The Silence of Steve Elkington
Where have you gone Steve Elkington? Twitter turns its lonely eyes to you.
Any golf fan who has ever questioned the capacity of PGA Tour executives to effect change should consider this fact: Steve Elkington, the 1995 PGA champion and frequent controversialist, has tweeted almost 16,000 times since joining Twitter, but virtually nothing since a widely-condemned homophobic comment about gay footballer Michael Sam more than three months ago.
Since Elkington wasn’t quieted by previous Twitter-inspired controversies—a slur about “Pakis” in England and a boneheaded joke about a fatal helicopter crash onto a Scottish bar that killed 10 people, to single out but two snowflakes in a blizzard—we can reasonably assume that he isn’t given to periods of hushed reflection when his views are criticized.
Which raises the question of whether the PGA Tour has enjoined Elkington to silence on social media. Elkington told one writer that he was quickly instructed by the Tour to delete the offending tweet about Sam, in which he cracked that Sam was leading the “handbag throw” at the NFL combine. And when an absolute authority issues an order to hit ‘delete’—or even a friendly suggestion to pipe down—one would be best advised to consider it favorably, no?
Even if we generously assume Elkington’s ongoing Twitter muffling is self-imposed (his posts have largely been limited to retweeting other users photos), his recent absence from the Champions Tour may hint at a suspension. The Australian tied for 30th at the Ace Group Classic on February 16, launched his Sam missile on February 25, and then didn’t play again until the Greater Gwinnett Championship on April 18.
Admittedly, there were only two Champions Tour stops during those two months, but Elkington competed (and finished Top 10) in both of those tournaments last year. Is it merely a coincidence that he sat out each event this year? Or did a higher authority suggest that he ought to chill out at home in Houston for a while?
In the immediate aftermath of Elkington’s Sam tweet, the Tour issued this statement: “Under our regulations, conduct unbecoming a professional includes public commentary that is clearly inappropriate or offensive. With respect to this matter, and consistent with our longstanding policy, we do not comment on player disciplinary matters.” Since then, nothing.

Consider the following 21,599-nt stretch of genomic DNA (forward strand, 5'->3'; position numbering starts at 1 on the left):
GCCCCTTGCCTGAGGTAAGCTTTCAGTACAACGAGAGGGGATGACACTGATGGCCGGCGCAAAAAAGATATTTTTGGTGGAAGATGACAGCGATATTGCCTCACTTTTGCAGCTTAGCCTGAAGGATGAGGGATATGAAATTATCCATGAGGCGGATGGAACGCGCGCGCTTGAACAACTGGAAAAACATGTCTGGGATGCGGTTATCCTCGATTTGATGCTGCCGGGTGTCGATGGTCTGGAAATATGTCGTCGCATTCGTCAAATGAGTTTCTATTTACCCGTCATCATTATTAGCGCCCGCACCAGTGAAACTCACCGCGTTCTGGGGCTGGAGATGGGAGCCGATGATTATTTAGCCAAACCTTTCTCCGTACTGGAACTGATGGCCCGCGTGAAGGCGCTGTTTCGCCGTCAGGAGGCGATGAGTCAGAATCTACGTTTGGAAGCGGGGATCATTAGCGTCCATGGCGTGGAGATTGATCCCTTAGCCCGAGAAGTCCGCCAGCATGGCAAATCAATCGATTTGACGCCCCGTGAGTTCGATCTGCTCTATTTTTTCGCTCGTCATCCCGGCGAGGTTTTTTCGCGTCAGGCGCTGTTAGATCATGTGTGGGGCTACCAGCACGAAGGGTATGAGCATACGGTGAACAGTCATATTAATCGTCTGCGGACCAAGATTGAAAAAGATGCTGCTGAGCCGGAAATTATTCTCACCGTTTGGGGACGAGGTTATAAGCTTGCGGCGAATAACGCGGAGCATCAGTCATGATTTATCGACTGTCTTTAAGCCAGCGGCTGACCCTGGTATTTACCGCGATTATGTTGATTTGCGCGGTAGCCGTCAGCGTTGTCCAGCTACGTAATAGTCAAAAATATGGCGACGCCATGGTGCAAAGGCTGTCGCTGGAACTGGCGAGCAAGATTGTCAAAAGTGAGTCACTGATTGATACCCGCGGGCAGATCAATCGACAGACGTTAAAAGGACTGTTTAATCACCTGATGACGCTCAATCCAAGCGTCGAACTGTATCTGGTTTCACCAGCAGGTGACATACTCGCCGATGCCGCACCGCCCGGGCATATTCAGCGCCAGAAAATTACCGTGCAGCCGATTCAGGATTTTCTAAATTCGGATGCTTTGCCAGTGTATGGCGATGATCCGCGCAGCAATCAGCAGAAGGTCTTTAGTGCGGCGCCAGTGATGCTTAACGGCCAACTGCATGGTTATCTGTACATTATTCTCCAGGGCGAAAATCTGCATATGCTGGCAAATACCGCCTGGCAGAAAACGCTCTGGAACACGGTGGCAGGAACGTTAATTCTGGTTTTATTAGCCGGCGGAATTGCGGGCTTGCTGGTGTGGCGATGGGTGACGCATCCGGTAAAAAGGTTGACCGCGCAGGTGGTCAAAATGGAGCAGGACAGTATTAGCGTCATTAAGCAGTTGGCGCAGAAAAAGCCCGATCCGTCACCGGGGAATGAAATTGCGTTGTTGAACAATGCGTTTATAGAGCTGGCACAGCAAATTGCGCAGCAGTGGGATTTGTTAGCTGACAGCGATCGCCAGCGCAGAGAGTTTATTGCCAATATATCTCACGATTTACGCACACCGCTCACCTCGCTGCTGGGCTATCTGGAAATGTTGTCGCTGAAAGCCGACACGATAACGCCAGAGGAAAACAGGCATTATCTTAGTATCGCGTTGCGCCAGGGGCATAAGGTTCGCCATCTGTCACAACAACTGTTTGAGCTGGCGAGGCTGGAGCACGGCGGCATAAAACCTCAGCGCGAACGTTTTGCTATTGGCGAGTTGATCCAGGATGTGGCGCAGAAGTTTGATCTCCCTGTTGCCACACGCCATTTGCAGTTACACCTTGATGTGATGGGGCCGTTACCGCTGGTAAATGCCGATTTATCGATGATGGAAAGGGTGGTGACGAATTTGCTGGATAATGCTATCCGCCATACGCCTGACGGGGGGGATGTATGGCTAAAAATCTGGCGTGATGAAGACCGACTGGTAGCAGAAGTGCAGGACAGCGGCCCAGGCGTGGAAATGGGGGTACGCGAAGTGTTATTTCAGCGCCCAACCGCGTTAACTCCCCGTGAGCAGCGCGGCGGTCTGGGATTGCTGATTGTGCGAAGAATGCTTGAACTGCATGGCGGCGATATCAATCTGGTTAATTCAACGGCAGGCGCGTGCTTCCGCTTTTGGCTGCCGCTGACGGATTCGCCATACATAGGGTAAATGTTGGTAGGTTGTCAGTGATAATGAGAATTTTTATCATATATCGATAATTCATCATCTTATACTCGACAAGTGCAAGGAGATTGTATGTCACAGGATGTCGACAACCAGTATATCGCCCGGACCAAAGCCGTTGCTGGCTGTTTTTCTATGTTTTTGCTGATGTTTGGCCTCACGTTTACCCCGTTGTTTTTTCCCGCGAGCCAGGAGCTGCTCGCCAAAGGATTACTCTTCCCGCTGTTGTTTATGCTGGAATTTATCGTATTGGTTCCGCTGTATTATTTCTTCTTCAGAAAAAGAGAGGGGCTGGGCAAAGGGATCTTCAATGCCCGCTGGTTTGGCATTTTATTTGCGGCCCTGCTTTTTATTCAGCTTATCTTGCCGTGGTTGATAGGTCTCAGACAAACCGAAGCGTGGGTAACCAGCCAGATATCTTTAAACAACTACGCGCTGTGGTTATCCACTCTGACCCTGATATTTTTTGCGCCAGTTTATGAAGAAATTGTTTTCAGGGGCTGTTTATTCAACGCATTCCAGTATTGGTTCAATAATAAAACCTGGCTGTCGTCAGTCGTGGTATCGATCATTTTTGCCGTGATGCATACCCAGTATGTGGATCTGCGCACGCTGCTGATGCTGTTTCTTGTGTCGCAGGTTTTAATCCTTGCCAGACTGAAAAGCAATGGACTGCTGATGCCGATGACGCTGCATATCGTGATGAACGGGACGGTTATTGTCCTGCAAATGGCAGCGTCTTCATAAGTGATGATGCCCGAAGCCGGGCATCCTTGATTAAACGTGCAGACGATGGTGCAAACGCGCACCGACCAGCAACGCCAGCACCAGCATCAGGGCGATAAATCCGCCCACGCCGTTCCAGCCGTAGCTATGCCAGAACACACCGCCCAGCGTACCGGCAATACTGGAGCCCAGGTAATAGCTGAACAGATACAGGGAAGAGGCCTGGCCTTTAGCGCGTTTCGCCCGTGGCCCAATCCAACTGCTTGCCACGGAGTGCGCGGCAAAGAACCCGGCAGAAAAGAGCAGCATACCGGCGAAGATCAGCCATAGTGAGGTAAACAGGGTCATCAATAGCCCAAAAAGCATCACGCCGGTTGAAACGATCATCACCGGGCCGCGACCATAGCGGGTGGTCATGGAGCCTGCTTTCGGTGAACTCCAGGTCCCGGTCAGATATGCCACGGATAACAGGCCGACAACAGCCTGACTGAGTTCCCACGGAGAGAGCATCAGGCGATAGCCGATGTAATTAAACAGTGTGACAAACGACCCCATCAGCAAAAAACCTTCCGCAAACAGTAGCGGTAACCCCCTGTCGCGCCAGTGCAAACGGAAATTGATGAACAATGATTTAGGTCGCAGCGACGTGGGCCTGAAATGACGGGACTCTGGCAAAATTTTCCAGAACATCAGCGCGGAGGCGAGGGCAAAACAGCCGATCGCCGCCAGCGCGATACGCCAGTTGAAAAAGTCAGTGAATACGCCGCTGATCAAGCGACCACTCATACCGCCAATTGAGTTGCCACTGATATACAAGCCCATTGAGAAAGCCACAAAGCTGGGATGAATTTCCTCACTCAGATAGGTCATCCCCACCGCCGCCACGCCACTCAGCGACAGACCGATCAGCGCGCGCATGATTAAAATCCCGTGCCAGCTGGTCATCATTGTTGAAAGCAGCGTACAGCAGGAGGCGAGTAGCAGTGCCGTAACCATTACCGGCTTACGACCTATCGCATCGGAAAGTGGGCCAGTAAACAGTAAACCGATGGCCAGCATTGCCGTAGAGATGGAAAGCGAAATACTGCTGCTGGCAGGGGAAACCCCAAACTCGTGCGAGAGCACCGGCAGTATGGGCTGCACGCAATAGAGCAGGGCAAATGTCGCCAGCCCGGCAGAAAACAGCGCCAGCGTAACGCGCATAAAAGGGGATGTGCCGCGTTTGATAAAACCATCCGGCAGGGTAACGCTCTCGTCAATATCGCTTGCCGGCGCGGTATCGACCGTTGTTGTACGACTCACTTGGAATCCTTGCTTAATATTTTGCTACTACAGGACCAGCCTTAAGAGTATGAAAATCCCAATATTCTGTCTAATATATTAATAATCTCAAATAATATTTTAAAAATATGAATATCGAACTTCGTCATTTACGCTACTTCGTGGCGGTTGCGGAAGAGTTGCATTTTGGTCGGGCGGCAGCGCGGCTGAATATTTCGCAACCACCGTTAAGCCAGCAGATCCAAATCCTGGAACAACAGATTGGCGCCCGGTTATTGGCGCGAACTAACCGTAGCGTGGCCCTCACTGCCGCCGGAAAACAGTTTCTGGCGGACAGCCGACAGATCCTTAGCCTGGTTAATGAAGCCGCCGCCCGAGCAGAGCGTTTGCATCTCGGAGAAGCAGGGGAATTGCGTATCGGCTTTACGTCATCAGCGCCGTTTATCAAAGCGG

So if Elkington was punished for his comment, we won’t be getting confirmation from Tour HQ, and the normally garrulous Aussie isn’t likely to reopen the wound himself.
Such sanctions are entirely within the remit of the Tour, and its members have gladly signed up for it. But if the executives in Ponte Vedra were appalled by Elkington’s widely publicized comment and believed his steady stream of ill-tempered Twitter rants were bringing the Tour into disrepute, wouldn’t a public rebuke have made more sense? It would have signaled that the Tour was prepared to act against inflammatory idiocy in its ranks.
But that’s not how the Tour conducts its disciplinary affairs, which is why l’affair Elk leaves an uncomfortable aftertaste.
The kangaroo court of social media is always too busy lining up the firing squad to hear from the accused. So much heat, yet so little illumination. So while we were all aware of the offense, scant time was given to whatever limp defense Elkington might have offered. That opportunity was lost to us again when the disciplinary hearing (if there was one) and punishment (if there was any) was conducted behind closed doors lest it bruise the Tour’s carefully constructed and lovingly tended image.
Some days Ponte Vedra doesn’t seem that far away from Pyongyang.
Elkington is a hard man to defend. His every public utterance on Twitter leaves the inescapable impression of an obnoxious boor, a laptop bombardier who never met a soft target he didn’t want to shell. But if that’s what floats his boat, so be it. Like many of our elected officials, he has the right to be an ignorant loudmouth. He is, if nothing else, painfully transparent.
The public has an equal right to disagree with anything Elkington says, but not to see him silenced because we’re offended. There is nothing more intellectually bankrupt than to put forth one’s personal sensitivities as the sole basis for punishing others.
But there is something to be said for his transparency, and not just because it exposes the ugliness that thrives on social media. In a world of cookie cutter Tour pros that stare vacantly if the subject matter veers away from Strokes Gained Putting stats, Elkington stands out as opinionated, mouthy, ill-informed, brash…anything but bland. Or he used to, before he was rendered a shadowy figure on Twitter, present but unaccounted for.
His apparent neutering on social media probably comforts many of Elkington’s outraged critics, as it surely does the Tour. But what is more worthy of the minor outrage being trafficked here? A privileged fool exposing his flaws, or a respected sports organization veiling its shortcomings?